When electricity starts to flow, chemical changes begin to take place. At the positive electrode, the anode, oxidation occurs as electrons are pulled from negatively charged chloride ions. The DC source pumps these electrons through the external electrical circuit to the negative electrode, the cathode. At the cathode, reduction takes place as the electrons are picked up by positively charged sodium ions.

Anode is the name of the electrode at which oxidation occurs.

Cathode is the name of the electrode at which reduction occurs.
 

The chemical changes that take place at the electrodes can be expressed in the form of chemical equations.

Na+(aq) + e- ----- Na(l) (cathode)

2 Cl-(l) ----- Cl2(g) + 2e- (anode)

When sodium chloride undergoes electrolysis (when it is electrolyzed), no electrons actually pass through the molten NaCl from one electrode to another. The electrical conduction here is quite different from that in a metal, where electrons carry the charge. In a molten sat such as sodium chloride, or in a solution of an electrolyte, it is the ions that move through the liquid that carry the charge. The transport of electrical charge by the ions is called electrolytic conduction. In the case of molten NaCl, for example, negatively charged chloride ions gradually move toward the positive electrode, and positively charged sodium ions gradually move toward the negative electrode. Around each electrode, a layer of ions of opposite charge accumulates, and electrolysis is able to continue only because reactions of these ions deplete the layers and make room for more ions from the surrounding liquid. If the redox changes at the electrodes cease, the flow of electricity in the external circuit also stops.

Applications of Electrolysis
Electroplating
The application by electrolysis of a thin ornamental or protective coating of one metal over another. It is a common technique for improving the appearance and durability of metal objects. For instance, a thin, shiny coating of metallic chromium is applied over steel automobile bumpers to make them attractive and to prevent rusting of the steel. Silver and gold plating is applied to jewelry made from less expensive metals, and silver plating is common on eating utensils. These thin metallic layers, generally 0.03 to 0.05 mm thick, are applied by electrolysis.

The diagram to the right illustrates a typical apparatus for plating silver. Silver ions in the solution are reduced at the cathode where it is deposited as metallic silver on the object to e plated. At the anode, silver from the metal bar is oxidized, replenishing the supply of the silver ion in the solution. As time passes, silver is gradually transferred from the bar at the anode onto the object at the cathode.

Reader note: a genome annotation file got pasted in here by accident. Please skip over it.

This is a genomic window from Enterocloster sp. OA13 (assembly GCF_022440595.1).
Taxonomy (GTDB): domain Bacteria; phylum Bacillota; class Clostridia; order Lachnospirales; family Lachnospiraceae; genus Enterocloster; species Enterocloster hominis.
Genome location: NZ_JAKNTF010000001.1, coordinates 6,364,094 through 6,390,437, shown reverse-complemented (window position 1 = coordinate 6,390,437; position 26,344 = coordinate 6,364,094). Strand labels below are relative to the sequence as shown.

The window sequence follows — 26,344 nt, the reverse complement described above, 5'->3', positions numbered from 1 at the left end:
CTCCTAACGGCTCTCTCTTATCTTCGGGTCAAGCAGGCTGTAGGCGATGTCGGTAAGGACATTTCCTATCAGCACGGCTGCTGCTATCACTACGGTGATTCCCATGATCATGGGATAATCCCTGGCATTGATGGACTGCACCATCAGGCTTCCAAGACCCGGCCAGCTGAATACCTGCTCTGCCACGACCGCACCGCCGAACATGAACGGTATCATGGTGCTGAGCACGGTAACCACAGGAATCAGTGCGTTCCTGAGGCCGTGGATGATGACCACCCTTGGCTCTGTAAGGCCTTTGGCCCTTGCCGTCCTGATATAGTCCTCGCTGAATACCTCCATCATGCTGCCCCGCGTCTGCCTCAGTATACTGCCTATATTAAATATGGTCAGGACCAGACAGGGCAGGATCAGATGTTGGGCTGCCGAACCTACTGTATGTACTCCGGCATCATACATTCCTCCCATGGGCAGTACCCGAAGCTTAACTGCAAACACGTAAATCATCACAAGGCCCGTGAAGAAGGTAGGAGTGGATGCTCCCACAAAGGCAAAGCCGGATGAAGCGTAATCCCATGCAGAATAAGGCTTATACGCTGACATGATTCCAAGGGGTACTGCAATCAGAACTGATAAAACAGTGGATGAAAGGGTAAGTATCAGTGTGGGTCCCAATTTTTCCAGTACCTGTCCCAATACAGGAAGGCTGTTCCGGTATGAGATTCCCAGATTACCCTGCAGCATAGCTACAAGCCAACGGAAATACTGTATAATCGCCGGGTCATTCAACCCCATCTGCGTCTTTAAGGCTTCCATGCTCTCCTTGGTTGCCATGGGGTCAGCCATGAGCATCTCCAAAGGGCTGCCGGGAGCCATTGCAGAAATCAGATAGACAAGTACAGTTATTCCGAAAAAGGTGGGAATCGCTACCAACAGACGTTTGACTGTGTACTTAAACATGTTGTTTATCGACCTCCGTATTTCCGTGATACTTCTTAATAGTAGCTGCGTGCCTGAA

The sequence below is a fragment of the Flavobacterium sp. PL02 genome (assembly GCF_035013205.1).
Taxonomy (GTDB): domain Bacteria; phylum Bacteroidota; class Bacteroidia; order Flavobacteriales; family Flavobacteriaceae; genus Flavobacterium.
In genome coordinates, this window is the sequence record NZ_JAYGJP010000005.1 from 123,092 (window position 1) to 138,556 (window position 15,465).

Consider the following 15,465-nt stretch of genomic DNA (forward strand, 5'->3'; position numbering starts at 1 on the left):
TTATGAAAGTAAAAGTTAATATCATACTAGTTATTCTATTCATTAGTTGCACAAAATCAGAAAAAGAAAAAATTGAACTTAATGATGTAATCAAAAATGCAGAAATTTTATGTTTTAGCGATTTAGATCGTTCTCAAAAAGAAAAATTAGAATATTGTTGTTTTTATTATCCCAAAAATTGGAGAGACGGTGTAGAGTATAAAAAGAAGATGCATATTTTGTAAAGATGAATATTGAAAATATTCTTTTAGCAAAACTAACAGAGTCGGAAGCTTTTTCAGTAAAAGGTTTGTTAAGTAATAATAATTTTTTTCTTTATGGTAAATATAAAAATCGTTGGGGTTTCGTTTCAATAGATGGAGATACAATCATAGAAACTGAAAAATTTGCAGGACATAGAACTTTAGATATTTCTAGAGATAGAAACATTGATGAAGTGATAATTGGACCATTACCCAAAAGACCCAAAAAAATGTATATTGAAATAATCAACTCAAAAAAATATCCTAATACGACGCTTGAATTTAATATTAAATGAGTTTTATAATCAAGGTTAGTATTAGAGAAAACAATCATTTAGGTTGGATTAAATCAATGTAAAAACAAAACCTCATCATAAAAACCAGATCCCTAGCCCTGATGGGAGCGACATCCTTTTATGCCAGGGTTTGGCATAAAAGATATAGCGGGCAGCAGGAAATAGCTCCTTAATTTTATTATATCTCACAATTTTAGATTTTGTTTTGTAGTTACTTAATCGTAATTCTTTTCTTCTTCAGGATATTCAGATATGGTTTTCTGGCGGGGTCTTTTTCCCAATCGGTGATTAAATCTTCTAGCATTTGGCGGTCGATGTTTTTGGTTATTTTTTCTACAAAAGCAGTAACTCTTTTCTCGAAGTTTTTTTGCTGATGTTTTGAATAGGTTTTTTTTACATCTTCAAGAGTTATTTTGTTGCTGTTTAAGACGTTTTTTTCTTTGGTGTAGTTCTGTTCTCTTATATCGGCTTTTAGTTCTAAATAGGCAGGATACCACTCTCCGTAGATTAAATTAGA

The exact composition of the electroplating bath varies, and is often a trade secret, but it usually depends on the metal to be deposited, and can affect the appearance and durability of the finished surface. For example, silver deposited from a solution of silver nitrate does not stick to other metal surfaces very well. However, if it is deposited from a solution is silver cyanide containing Ag(CN)2- ions, the coating adheres well and is bright and shiny. Other metals that are electroplated from a cyanide bath are gold and cadmium. Nickel, which can also be applied as a protective coating, is plated from a nickel sulphate solution, and chromium is plated from a chromic acid, H2CrO4 solution.

Production of Aluminum
Until the latter part of the nineteenth century, aluminum was an uncommon metal - only the very rich could afford aluminum products. A student at Oberlin College, 21 year old Charles M. Hall, learned of this and began a series of experiments in an attempt to invent a cheap method of extracting the metal fro its compounds. The difficulty that he faced was that aluminum is a very reactive element. It is difficult to produce as a free element by usual chemical reactions. Efforts to produce aluminum by electrolysis were unproductive because its anhydrous salts were difficult to prepare and its oxide, Al2O3, has such a high melting point, > 2000oC, that no, practical method of melting it could be found. In 1886 Hall discovered that Al2O3 dissolves in a mineral called cryolite, Na3AlF6, to give a conducting mixture with a relatively low melting point from which aluminum could be produced electrolytically.

A diagram of the apparatus used to produce aluminum is shown below. Aluminum ore, called bauxite, contains Al2O3. The ore is purified and the Al2O3 is then added to the molten cryolite electrolyte in which it dissolves and dissociates. At the cathode, the aluminum ions are reduced to produce the free metal, which forms as a layer of molten aluminum below the less dense electrolyte. At the carbon anodes, oxide ion is oxidized to give free O2.

Al3+ + 3e- -----> Al(l) (cathode)

2 O2- -----> O2(g) + 4e- (anode)
 

The net cell reaction is

4 Al3+ + 6 O2- -----> 4 Al(l) + 3 O2(g)

The oxygen produced at the anode attacks the carbon electrodes, producing CO2, so the electrodes must be replaced frequently.
The production of aluminum consumes enormous amounts of electricity and is therefore very costly, not only in terms of dollars but also in terms of energy resources.


Unit 5 Summary
Unit 5 Review Page 444 Questions 1 through 32
Unit 5 Self Quiz